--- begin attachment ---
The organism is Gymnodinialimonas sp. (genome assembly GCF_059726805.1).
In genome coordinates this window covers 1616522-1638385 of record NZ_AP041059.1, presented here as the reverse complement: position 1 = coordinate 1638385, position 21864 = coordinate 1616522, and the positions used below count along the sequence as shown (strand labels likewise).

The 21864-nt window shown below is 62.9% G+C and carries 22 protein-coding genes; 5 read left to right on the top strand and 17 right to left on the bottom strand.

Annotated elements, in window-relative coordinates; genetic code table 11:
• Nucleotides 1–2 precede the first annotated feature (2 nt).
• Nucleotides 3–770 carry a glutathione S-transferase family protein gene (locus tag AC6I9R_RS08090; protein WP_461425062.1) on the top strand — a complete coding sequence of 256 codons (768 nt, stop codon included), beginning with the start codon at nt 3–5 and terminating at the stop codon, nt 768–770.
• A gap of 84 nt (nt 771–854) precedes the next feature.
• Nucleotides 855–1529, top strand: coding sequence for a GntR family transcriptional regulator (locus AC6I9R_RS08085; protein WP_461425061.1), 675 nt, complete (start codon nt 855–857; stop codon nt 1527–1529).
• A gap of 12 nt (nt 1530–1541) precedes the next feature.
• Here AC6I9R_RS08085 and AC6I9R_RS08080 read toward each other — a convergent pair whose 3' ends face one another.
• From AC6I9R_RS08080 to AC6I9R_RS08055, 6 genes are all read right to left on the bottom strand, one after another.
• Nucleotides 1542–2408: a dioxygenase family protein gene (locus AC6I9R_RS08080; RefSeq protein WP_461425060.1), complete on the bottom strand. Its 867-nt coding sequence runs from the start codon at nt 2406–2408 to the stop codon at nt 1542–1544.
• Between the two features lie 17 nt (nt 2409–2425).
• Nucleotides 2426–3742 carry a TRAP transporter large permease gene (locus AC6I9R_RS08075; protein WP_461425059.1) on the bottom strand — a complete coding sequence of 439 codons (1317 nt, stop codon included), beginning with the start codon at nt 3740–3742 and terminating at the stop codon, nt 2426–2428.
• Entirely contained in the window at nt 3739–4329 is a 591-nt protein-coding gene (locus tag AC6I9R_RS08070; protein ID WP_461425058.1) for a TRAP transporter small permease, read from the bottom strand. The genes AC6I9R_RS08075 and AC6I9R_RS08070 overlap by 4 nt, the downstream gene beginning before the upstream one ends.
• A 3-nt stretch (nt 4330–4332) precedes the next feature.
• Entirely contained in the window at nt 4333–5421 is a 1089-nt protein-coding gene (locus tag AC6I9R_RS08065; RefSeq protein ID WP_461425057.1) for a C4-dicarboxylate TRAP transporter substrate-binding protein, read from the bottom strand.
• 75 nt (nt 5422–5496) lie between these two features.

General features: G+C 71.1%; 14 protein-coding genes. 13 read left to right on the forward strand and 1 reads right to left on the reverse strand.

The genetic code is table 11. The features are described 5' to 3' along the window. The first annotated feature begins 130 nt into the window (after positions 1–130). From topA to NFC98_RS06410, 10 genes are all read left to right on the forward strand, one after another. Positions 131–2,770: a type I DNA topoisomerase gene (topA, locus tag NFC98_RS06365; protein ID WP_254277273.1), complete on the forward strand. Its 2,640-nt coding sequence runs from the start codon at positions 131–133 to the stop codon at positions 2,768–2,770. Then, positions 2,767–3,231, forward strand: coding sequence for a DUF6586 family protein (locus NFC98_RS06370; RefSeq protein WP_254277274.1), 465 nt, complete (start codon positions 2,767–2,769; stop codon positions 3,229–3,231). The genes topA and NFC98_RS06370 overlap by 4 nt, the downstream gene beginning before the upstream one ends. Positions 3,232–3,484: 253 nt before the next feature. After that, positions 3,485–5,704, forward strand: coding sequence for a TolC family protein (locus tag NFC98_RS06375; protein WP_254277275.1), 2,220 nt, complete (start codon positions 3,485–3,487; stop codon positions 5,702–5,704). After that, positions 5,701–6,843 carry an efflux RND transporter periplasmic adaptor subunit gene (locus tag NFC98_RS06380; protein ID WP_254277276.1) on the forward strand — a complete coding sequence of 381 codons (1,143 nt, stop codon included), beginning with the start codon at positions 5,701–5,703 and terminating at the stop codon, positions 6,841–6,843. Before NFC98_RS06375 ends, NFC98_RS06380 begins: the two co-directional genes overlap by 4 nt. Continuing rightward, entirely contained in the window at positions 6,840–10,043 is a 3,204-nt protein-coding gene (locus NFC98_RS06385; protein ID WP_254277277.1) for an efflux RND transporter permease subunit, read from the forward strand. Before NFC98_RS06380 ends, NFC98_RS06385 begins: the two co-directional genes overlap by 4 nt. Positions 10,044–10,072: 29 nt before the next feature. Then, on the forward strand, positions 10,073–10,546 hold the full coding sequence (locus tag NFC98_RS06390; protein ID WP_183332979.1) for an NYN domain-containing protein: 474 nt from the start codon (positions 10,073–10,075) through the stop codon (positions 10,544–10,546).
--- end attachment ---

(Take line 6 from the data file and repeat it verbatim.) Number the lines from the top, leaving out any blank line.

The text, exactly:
• Nucleotides 3–770 carry a glutathione S-transferase family protein gene (locus tag AC6I9R_RS08090; protein WP_461425062.1) on the top strand — a complete coding sequence of 256 codons (768 nt, stop codon included), beginning with the start codon at nt 3–5 and terminating at the stop codon, nt 768–770.